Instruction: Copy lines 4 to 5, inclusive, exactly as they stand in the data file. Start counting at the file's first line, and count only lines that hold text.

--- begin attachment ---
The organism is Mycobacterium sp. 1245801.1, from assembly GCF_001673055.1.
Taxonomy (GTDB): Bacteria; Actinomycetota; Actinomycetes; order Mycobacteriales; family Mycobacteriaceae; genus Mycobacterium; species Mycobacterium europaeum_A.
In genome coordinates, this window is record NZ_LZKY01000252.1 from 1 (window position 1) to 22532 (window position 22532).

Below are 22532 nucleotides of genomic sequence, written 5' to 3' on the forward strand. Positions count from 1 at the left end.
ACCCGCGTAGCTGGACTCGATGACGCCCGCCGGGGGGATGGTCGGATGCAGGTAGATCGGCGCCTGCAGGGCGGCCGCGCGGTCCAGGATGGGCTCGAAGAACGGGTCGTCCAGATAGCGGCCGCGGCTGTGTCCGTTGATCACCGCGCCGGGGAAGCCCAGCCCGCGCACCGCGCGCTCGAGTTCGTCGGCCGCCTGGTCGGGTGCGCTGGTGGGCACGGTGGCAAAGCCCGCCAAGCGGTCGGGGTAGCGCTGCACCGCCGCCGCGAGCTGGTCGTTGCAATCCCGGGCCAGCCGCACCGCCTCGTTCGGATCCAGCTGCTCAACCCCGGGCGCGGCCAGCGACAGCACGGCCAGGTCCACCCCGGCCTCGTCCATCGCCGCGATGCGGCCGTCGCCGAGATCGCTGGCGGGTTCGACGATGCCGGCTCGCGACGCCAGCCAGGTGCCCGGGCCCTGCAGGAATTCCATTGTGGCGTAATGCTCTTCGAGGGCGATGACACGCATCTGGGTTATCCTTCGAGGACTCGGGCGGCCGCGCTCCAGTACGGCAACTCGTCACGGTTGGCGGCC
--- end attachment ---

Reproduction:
Below are 22532 nucleotides of genomic sequence, written 5' to 3' on the forward strand. Positions count from 1 at the left end.
ACCCGCGTAGCTGGACTCGATGACGCCCGCCGGGGGGATGGTCGGATGCAGGTAGATCGGCGCCTGCAGGGCGGCCGCGCGGTCCAGGATGGGCTCGAAGAACGGGTCGTCCAGATAGCGGCCGCGGCTGTGTCCGTTGATCACCGCGCCGGGGAAGCCCAGCCCGCGCACCGCGCGCTCGAGTTCGTCGGCCGCCTGGTCGGGTGCGCTGGTGGGCACGGTGGCAAAGCCCGCCAAGCGGTCGGGGTAGCGCTGCACCGCCGCCGCGAGCTGGTCGTTGCAATCCCGGGCCAGCCGCACCGCCTCGTTCGGATCCAGCTGCTCAACCCCGGGCGCGGCCAGCGACAGCACGGCCAGGTCCACCCCGGCCTCGTCCATCGCCGCGATGCGGCCGTCGCCGAGATCGCTGGCGGGTTCGACGATGCCGGCTCGCGACGCCAGCCAGGTGCCCGGGCCCTGCAGGAATTCCATTGTGGCGTAATGCTCTTCGAGGGCGATGACACGCATCTGGGTTATCCTTCGAGGACTCGGGCGGCCGCGCTCCAGTACGGCAACTCGTCACGGTTGGCGGCC